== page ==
January 22, 2001 |
A coalition of technology watchdog groups has asked the U.S. government to put on hold plans to add seven new Internet suffixes to complement the ubiquitous .com. The proposed suffixes--.biz, .info, .name, .pro, .museum, .aero and .coop--were selected last year by the Internet Corp. for Assigned Names and Numbers, or ICANN, from among nearly 50 proposals. The Los Angeles-based nonprofit group, which oversees the Internet's addressing system under a U.S.
March 29, 1999 |
The U.S. Department of Commerce and Network Solutions Inc. are expected to reach an agreement early this week regarding the Herndon, Va.-based company's operation of InterNIC, the organization that assigns World Wide Web domain names. Network Solutions has been running InterNIC under an exclusive contract with the U.S. government, but that agreement is set to expire in the coming months. Meanwhile, the nonprofit Internet Corp.
September 30, 2006 |
The Commerce Department promised Friday to take more of a hands-off approach to the Internet as it extended for three years its oversight of a Marina del Rey organization that handles network addressing issues. Internet registrars, some foreign governments and other critics of the Internet Corp. for Assigned Names and Numbers (ICANN) have complained about the U.S. oversight role, saying the group sometimes makes decisions that don't reflect the Internet community at large.
February 27, 2004 |
Internet infrastructure company VeriSign Inc. sued a domain-name oversight body Thursday, saying it overstepped its authority when it prevented VeriSign from introducing new Web-address services. The Internet Corp. for Assigned Names and Numbers has no authority to prevent VeriSign from rolling out a search engine for users who mistype Internet addressees, VeriSign said, as well as another feature that allows users to sign up for a waiting list for desirable domain names.
March 6, 2001 |
An Idealab start-up on Monday launched an alternative system for assigning Internet names, offering direct competition to the government-sponsored bureaucracy that supervises most of the world's .com names. New.net, a Pasadena start-up, is hoping to tap into demand from consumers and businesses for Web and e-mail addresses with more straightforward endings such as .shop, .chat, .kids and .xxx.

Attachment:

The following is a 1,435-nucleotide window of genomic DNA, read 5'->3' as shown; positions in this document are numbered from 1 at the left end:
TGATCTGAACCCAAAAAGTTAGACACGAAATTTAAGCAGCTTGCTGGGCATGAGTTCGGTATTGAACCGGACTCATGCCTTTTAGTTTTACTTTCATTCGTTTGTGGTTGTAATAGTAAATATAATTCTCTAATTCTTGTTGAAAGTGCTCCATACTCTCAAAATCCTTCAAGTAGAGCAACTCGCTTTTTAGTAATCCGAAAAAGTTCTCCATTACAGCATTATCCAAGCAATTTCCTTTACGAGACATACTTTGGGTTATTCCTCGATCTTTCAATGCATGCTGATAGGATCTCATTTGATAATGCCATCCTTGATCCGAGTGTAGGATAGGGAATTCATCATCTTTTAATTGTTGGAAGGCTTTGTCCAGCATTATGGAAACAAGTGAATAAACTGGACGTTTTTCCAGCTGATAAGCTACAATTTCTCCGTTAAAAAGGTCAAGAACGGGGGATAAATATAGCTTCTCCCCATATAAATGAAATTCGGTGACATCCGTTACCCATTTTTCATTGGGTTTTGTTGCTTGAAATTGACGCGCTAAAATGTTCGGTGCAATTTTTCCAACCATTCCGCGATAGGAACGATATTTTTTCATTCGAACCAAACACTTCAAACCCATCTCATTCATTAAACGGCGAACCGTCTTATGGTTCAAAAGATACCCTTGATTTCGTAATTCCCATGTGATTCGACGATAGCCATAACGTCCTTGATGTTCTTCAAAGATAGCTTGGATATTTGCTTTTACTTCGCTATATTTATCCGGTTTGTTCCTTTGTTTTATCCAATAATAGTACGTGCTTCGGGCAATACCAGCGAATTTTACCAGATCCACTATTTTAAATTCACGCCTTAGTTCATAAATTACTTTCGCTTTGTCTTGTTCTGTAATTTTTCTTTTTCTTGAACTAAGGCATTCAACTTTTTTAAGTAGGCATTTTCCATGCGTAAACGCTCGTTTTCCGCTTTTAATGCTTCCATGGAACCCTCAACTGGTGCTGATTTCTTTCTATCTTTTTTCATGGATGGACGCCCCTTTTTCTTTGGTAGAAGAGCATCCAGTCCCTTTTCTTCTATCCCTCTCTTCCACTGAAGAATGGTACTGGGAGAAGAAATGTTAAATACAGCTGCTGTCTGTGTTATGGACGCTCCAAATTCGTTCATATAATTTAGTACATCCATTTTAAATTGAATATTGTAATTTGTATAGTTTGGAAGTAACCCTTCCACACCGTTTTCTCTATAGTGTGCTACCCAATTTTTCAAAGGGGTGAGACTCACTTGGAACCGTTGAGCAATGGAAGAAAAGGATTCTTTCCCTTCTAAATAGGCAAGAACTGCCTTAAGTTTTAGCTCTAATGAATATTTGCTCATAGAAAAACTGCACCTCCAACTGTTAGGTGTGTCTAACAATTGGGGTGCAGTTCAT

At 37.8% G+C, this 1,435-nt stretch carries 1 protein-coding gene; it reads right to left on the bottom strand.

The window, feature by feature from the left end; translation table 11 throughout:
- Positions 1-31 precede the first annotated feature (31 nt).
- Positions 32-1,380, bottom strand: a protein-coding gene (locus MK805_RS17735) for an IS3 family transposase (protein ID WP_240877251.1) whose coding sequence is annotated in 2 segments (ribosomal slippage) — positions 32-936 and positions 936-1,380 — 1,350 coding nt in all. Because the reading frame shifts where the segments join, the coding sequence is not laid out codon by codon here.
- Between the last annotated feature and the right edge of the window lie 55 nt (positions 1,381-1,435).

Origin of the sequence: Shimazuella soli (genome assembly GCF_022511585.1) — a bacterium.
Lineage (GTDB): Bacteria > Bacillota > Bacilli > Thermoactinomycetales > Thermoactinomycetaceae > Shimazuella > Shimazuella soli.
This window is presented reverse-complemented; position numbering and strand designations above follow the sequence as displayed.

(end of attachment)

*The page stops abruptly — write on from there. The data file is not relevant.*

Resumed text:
April 3, 2001 |
The Internet's top naming authority on Monday modified VeriSign Inc.'s control over domain name suffixes but allowed it to keep its thumb on .com and .net for decades if it follows the rules. The Internet Corp. for Assigned Names and Numbers, or ICANN, limited the term of VeriSign's rights to the .org name to the end of 2002 but gave it the chance to keep the .com suffix after its agreement expires and to contend for the .net name after its control ends in 2006. Mountain View, Calif.
July 17, 2000 |
By the end of this year, addresses on the Web might be allowed to use new suffixes such as .shop, .tel and .news in addition to existing suffixes such as .com and .org. But how many more suffixes or how they will be used remains to be worked out. The resolution was passed unanimously Sunday by the Internet Corp. for Assigned Names and Numbers's 19-member board at a conference in Japan. Some praised it as a boon to companies that register and sell the Internet labels.
November 1, 2002 |
The group that oversees Internet addresses finalized changes Thursday that end direct elections to its board of directors -- a move critics say could make the group indifferent to ordinary users and hurt innovation. The steps are part of an organizational overhaul meant to improve the efficiency of the nonprofit Internet Corp. for Assigned Names and Numbers, which is based in Marina del Rey.
October 25, 1999 |
Dozens of firms are eager to compete with Network Solutions Inc. in the lucrative business of registering Internet domain names, the cyberspace addresses that end in .com, .net and .org. But in an ironic twist, NSI's monopoly could be extended beyond its expected end date in early November because of protests from the company's competitors. Ten firms are critical of an agreement reached last month by Network Solutions, the Clinton administration and the Internet Corp.
June 4, 2001 |
The U.S.-based agency that oversees Internet names worldwide was criticized Sunday for not approving new addresses fast enough as demand grows among Web surfers from California to China. The Internet Corp. for Assigned Names and Numbers, or ICANN, which was selected by the U.S. government in 1998 to regulate the system of domain names, took up the subject at its quarterly meeting in Stockholm as it faces growth in unsanctioned suffixes such as ".wine" and ".god."